INTERVIEW | “THE PAIN, HURT AND HAPPINESS I EXPERIENCED AS A KID I NOW USE TO TELL MY STORY” INTRODUCING RAPPER SWEET ROGUE

What was it like grow­ing up in Glas­gow and how has this influ­enced the music you make?
Grow­ing up in Glas­gow was rough. There was­n’t many things for kids to do. We were 90s kids with a lot less to deal with than the kids of today, they have the inter­net we had the streets. I star­ted listen­ing to Hip-Hop around the of age of 9 or 10, I remem­ber dis­cov­er­ing Eminem and just being in abso­lute awe of that time in his life. He had issues and I had them too. It was relat­able and I aim to be the same.

How did your exper­i­ences grow­ing up lead you to Hip-Hop, and when did you first real­ise your rap skills? 
Music has always been a go to when I’m feel­ing some type of way. The pain, hurt and hap­pi­ness I exper­i­enced as a kid/young adult I now use to tell my story in my raps. I always knew I could rap to oth­er peoples songs but the beauty to cre­ate your own is truly on a much deep­er level.

Hip-Hop is an influ­en­tial tool for change, how import­ant is it for you to use your music to cre­ate aware­ness or social change? 
It’s very import­ant. When you are build­ing up an audi­ence and they’re listen­ing to every word you’re say­ing it would be very silly not to use it to your advant­age. You can make a big­ger impact if your words are clev­er and they resonate.

As a female rap­per, do you feel that Hip-Hop is a male dom­in­ated industry? Has there been barriers? 
Yes. Its a very dom­in­ated ter­rit­ory espe­cially in the Scot­tish music scene there is only a hand­ful of female artists and if you were to ask major­ity of the men they would say they would­n’t rate them. An example of a bar­ri­er is I’ve been told I would be the female on the line up as there were lim­ited female acts but no lim­ited male acts.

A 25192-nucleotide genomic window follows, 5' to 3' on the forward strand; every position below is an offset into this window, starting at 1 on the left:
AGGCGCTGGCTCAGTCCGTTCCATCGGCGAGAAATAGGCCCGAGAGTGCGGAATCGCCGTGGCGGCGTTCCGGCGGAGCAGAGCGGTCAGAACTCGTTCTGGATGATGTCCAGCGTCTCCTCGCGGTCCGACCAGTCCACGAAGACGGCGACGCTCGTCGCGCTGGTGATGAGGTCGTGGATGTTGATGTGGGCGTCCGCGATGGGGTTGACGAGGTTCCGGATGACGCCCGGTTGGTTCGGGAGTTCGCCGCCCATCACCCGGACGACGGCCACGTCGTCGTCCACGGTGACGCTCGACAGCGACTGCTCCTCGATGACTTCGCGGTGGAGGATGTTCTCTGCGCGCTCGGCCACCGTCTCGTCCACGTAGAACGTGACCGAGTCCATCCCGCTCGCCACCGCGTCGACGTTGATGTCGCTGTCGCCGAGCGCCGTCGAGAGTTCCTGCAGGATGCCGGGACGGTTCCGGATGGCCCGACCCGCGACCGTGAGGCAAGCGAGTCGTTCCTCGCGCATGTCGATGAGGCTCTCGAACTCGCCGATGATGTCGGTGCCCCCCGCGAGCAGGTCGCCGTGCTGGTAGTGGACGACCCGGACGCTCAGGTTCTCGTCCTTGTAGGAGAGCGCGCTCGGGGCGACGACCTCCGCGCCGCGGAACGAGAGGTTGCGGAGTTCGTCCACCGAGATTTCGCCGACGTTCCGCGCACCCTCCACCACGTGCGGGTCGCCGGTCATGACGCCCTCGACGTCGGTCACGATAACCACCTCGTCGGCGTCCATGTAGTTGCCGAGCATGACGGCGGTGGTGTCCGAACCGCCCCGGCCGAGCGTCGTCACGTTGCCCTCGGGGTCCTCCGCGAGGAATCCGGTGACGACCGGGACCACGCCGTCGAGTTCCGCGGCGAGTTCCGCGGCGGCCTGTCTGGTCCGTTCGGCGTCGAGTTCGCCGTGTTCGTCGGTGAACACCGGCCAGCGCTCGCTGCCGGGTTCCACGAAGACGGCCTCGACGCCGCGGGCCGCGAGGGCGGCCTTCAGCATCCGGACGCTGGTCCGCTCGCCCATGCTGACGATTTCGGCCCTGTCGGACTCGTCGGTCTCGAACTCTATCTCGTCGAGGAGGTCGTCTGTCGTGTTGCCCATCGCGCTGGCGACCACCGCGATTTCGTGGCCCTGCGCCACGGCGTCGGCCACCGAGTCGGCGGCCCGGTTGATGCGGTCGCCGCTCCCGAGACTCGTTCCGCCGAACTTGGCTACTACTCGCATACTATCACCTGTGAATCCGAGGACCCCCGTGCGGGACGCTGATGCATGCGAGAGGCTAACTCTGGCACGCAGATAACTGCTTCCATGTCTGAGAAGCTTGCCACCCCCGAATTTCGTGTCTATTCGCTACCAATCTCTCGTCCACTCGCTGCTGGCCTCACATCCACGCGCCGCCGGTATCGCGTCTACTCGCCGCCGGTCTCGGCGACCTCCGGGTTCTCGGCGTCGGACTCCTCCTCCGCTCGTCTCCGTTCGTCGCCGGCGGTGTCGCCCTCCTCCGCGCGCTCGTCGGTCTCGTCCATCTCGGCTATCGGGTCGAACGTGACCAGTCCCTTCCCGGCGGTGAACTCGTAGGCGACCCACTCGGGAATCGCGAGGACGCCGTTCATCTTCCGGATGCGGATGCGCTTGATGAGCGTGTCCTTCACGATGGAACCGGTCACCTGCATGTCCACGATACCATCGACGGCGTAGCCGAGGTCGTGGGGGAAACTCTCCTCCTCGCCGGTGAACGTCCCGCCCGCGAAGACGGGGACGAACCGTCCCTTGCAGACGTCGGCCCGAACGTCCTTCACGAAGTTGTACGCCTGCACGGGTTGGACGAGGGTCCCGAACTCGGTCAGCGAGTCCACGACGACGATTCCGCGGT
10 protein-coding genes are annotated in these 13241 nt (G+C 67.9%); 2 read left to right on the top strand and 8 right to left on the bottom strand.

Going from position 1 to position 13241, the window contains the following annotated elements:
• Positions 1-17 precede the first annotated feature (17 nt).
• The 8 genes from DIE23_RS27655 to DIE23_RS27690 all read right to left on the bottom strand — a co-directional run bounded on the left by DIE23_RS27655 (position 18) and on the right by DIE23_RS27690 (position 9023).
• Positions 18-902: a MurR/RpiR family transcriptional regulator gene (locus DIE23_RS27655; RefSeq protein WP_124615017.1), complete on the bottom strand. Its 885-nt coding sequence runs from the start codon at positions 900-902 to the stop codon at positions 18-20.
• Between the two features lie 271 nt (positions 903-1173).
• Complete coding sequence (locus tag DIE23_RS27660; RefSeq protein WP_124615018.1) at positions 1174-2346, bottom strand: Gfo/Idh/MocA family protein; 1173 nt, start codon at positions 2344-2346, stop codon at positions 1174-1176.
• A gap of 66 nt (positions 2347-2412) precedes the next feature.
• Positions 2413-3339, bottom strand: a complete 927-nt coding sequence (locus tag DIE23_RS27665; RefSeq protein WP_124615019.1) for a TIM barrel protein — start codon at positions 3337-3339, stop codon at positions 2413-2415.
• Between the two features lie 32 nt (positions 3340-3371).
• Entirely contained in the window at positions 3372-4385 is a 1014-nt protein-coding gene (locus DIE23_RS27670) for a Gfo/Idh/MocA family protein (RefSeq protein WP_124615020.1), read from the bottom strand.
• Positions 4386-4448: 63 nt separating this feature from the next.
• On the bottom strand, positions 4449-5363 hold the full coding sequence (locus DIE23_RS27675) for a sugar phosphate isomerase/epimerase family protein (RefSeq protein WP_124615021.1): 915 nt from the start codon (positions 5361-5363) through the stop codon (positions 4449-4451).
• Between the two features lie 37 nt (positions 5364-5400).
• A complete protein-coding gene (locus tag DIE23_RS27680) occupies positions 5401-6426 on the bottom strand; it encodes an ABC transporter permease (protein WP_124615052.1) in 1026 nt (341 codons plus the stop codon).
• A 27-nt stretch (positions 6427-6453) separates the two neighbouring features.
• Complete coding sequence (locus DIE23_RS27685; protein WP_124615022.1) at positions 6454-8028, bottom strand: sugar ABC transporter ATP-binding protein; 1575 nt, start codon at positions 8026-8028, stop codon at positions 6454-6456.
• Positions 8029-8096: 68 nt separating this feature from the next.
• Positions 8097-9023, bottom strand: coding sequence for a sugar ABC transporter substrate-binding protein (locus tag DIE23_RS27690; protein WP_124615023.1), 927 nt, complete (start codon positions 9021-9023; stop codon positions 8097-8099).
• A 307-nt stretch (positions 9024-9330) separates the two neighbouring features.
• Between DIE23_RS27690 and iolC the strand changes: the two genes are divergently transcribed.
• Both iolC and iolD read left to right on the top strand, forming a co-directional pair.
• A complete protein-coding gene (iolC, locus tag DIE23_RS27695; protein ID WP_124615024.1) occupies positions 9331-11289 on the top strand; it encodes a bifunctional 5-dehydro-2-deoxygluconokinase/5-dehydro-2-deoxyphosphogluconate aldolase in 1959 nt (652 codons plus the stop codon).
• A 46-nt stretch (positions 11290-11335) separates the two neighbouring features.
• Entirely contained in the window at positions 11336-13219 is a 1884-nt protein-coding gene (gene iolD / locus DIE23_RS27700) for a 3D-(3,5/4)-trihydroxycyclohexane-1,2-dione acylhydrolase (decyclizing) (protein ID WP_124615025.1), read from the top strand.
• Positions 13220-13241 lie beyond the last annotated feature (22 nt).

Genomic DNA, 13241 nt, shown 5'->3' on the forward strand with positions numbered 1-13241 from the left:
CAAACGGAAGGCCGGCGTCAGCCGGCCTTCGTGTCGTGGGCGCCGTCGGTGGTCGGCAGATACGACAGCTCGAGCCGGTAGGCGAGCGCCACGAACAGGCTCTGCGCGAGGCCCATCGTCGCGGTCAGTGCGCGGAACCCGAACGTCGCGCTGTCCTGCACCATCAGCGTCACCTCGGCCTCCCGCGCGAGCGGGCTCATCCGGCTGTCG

Tell us a bit about the music you have released so far, are there any tracks that are par­tic­u­lar favour­ites of yours? 
The music I have released so far more feels like step­ping stones to define who I’m becom­ing. I tried to keep my first EP as diverse as pos­sible but with no expect­a­tions. I put a lot of things I nor­mally would­n’t talk about in this EP leav­ing me feel­ing very vul­ner­able. Gone Now and Heart­break are def­in­itely favour­ites of mines because its raw and real.

Talk us through your cre­at­ive pro­cess, when do you find your­self writ­ing lyr­ics? What are your free­style skills like? 
I basic­ally just look for beats that I vibe with. I then sit down with said beat, play it on repeat and free­style while writ­ing it down and then switch­ing what I need to switch for it to sound they way I feel that it should. That way its authen­t­ic to that beat and the dir­ec­tion it takes me in.

What have you got com­ing out music wise over the next few months?
I’m now work­ing on my second EP release with hope­fully more fea­tures and an even wider range of Hip-Hop. I’ve also been work­ing with a tonne of artists on their fea­tures so people will not go short as I work.

Who are your biggest influ­ences in Hip-Hop or music in general? 
My biggest influ­ences in Hip-Hop are Eminem, Nicki Minaj, Little Wayne, Joyn­er Lucas and Tory Lanez. I think they all have a big part to play in why I actu­ally started.

What do you want to achieve with your music? What are your biggest goals?
My biggest goal is to reach a wider audi­ence. I want to show Scot­tish chil­dren and people that just because your Scot­tish does­n’t mean there’s lim­it­a­tions. I want to leave behind a legacy.

Where can we fol­low you?
https://linktr.ee/Sweetrogue

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Rishma Dhaliwal

Edit­or / PR Con­sult­ant at No Bounds
Rishma Dhali­w­al has extens­ive exper­i­ence study­ing and work­ing in the music and media industry. Hav­ing writ­ten a thes­is on how Hip Hop acts as a social move­ment, she has spent years research­ing and con­nect­ing with artists who use the art form as a tool for bring­ing a voice to the voice­less. Cur­rently work­ing in TV, Rishma brings her PR and media know­ledge to I am Hip Hop and oth­er pro­jects by No Bounds.

About Rishma Dhaliwal

Rishma Dhaliwal has extensive experience studying and working in the music and media industry. Having written a thesis on how Hip Hop acts as a social movement, she has spent years researching and connecting with artists who use the art form as a tool for bringing a voice to the voiceless. Currently working in TV, Rishma brings her PR and media knowledge to I am Hip Hop and other projects by No Bounds.